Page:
Engrossed thoroughly as I was in reading the responses as they came in, the work pulled me through a tough winter in Belgium, and helped me tap into a passion I’ve had all my life: giving voice to the silent or the unheard.  Grassroots stories from the field always catch my interest. All told, I logged in over 600 hours, spanning a period of 3 months. The people who responded had something to say and were glad to be asked.

The finished survey was sent out to everyone who had participated, and then published on the Applied Unificationism blog, but that was as far as it went. This week, I went back for the first time, and realized it might be time to make the website public. For anyone out there who’s interested or involved in similar research,  I hope it is edifying and finds fertile soil in your garden as well.

My Winter Pause

From notes I wrote on Jan 14th, 2015

Joy and Momo

Joy and Momo

7:49am with Momo and Joy on Laura’s patio, Miami, FL

I’ve been at Laura’s since Saturday, when I drove in with a rental car, lugging all my stuff. It’s been 3 full days. Yesterday we made a plan to do two sessions, so it was a real working day. M took his study to the fish office, so Laura and I had the ‘garage’ all to ourselves. That’s what they call it. I call it the Healing Center, or Laura’s office.

The first session was approx. 3 hours. It was a re-assessment and going over and creating a new ‘charged area’ list. The second session was called ‘unblocking’ ~ you pick a person, place, or thing, and the therapist asks you a series of questions about it. For example: ‘Concerning ________, has anything been supressed? Has anything been revealed? judged? concealed? validated?’ It’s a process of opening little holes in the tangled web of our most difficult relationships. It’s like chipping holes in a block of ice so air can circulate. It’s work, and often exhausting, although you’re just talking and sitting on a couch or a comfortable chair.

Today I did a little clearing of my favorite part of the house~ the back patio. I hosed it off and scrubbed the floor and washed down all the outdoor furniture. I like things to be clean, clear, and beautiful, and the patio is where I spend most of my time. I can see the sky, feel the breeze, watch the wildlife on the lake, and be surrounded by beauty. It’s funny, I don’t want to go to the store with Laura to shop, or to the restaurant with them, or to the movies that’s a 40 minute drive away. I said “No, thanks” to all the invitations, and just stayed here at home, most of the time on the back patio with Joy and Momo (the elderly German Shephard and her cat friend). Momo’s lying here on the little table next to my chair. The tip of her tail is flicking, so I know she’s ‘feeling’ my presence. If I just make a tiny humming sound I can activate it. We’re tuned into each other.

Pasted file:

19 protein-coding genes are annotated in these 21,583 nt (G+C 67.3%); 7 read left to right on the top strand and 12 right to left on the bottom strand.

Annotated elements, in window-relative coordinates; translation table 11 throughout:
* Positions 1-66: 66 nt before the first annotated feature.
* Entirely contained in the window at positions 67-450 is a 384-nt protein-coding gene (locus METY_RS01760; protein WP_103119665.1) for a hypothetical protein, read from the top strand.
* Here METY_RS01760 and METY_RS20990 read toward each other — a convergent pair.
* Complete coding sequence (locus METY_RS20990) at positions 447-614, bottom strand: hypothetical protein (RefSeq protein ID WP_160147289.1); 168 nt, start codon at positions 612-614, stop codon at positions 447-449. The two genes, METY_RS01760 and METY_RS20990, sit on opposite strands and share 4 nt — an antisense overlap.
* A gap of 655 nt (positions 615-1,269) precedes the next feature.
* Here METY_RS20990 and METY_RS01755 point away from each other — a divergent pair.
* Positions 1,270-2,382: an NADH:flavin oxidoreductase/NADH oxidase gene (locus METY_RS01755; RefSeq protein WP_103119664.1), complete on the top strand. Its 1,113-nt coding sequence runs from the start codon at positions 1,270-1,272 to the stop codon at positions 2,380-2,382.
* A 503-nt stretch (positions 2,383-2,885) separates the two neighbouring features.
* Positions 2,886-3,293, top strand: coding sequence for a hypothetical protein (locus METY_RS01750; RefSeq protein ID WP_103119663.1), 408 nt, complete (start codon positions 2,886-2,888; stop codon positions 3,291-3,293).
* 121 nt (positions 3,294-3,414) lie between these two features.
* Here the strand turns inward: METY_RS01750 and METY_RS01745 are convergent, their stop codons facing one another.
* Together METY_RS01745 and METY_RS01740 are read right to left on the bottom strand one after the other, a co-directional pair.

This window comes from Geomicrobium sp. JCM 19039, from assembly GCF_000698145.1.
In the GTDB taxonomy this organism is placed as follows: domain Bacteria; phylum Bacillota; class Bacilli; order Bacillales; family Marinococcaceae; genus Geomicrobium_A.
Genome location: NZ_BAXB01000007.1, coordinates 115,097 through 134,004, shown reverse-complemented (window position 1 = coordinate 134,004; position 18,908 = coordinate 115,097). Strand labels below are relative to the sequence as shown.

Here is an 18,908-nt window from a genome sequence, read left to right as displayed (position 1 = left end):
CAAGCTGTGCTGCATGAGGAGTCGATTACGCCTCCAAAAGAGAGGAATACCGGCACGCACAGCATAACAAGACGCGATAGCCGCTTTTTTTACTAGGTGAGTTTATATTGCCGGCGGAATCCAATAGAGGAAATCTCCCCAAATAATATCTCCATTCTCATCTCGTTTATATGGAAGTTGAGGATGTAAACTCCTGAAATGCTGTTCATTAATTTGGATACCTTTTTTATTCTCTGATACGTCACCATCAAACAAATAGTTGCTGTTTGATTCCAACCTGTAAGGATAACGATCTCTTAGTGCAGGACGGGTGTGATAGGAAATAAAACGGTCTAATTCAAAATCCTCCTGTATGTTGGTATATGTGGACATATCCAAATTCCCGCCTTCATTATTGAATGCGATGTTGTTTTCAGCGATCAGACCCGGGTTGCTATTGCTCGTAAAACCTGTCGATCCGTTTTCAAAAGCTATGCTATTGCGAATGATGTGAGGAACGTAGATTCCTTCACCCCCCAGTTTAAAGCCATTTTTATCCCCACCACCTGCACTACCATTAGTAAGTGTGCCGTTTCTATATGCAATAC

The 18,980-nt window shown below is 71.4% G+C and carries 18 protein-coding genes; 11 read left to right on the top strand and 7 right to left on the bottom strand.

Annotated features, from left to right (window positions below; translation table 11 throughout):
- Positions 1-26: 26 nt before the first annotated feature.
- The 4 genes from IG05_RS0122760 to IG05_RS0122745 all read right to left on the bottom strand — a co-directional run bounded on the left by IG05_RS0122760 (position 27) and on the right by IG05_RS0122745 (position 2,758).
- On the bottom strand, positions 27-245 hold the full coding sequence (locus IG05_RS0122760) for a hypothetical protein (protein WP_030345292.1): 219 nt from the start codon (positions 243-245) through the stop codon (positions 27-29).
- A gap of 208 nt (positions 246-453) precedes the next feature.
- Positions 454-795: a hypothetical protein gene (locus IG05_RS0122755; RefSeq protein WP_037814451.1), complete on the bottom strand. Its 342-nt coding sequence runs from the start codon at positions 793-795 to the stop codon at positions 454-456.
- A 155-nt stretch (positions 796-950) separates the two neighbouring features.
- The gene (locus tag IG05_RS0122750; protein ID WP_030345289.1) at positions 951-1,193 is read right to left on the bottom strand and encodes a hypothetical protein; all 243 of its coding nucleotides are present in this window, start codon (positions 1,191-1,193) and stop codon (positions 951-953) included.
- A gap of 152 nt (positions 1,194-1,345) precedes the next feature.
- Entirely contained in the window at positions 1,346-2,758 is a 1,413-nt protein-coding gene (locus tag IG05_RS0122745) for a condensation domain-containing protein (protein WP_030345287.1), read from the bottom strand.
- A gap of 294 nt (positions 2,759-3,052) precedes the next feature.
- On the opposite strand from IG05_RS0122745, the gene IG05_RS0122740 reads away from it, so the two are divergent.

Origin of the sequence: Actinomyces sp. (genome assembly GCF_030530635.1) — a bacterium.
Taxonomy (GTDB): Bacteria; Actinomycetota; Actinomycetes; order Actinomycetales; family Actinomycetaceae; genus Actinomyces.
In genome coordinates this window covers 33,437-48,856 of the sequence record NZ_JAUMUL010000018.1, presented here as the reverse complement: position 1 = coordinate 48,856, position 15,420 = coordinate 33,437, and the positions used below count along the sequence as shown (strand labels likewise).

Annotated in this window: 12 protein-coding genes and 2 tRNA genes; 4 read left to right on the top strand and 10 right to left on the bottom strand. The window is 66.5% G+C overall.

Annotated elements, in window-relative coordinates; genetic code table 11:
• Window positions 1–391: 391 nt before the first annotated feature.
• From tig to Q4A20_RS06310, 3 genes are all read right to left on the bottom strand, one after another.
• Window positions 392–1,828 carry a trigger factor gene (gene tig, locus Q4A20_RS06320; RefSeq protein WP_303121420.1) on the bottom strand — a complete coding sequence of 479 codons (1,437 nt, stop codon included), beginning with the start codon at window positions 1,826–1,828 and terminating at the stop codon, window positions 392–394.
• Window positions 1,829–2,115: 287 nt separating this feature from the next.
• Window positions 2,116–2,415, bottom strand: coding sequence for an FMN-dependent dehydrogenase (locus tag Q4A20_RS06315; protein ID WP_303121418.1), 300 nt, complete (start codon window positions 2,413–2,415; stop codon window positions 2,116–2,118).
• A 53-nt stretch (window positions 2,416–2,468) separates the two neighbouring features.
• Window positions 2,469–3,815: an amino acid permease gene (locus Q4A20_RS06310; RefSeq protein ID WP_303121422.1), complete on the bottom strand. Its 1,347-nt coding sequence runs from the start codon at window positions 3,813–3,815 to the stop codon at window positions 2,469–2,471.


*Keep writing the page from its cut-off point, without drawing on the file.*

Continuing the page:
I like it here. I can think. I don’t want to get into a car and go out into that world out there. At least not right now. I’m enjoying the space just to be. I’d rather get into a kayak and go out into the world of nature. It’s peaceful, and quiet, and I connect.

Laura's lake.

Laura’s lake.

People pay good money to be in 78 degrees in January, sitting somewhere with their feet up looking out over water and sipping a cool drink. A huge added bonus is that there’s a cat here right next to me keeping me company. She’s a real companion, and I’m not alone at all. Even though it feels so much like a retreat, I’m calling it a ‘pause.’ Laura comes  by, drops in, and brings me a hot tea, or a Vicks Vapo Rub for my neck. We sit out on the davenport together watching the early morning light or the night sky in the evening, sharing stories of our lives. Then I close my eyes and drift off. She heads back inside, and I’m in my space again.

Sunset on the patio.

Sunset on the patio.

Today’s been our ‘day off.’ She made her own schedule, and I made mine. We crossed paths briefly when she was in-between yoga and a lunch date with her husband and a client. “Wanna come in my room and talk while I get changed?” she called through the open door. We touched base, had a good laugh about how well the arrangement we made is working out, and then she was gone again.

Tomorrow is another ‘work day’ and I’m enjoying the unscheduled-ness of today. However, I still made a to-do list. Structure always give me a framework to hang the time on. It wards off the feeling that I’m wasting it, which always bums me out. It also reminds me of jobs that I need to do: writing to my daughter and her husband, repairing the bra I gave Laura, filing down my new partial, making a pot of lentil soup, washing out my handbag and repacking so as to be ready for my next step. I like the feeling of being on top of things. Maybe that’s part of what I need to let go, but for now it serves me well.

On the patio looking out at the lake, I love the sound the coots make when they run across the top of the water, or dive beneath it. There’s always somebody chasing somebody out of their territory, and I never get tired of watching their antics. It’s hard to imagine anything better than this right now. In exchange for some cooking and cleaning, I have a bed with a pillow and blanket, a good book and a lounge chair overlooking a beautiful lake in sunny south Florida. Meanwhile, everybody else is experiencing a cold front, freezing temperatures, and other inconvenient truths. I’m glad, very very glad, to be here.


Then why do I keep worrying in the back of my mind about ‘tomorrow?’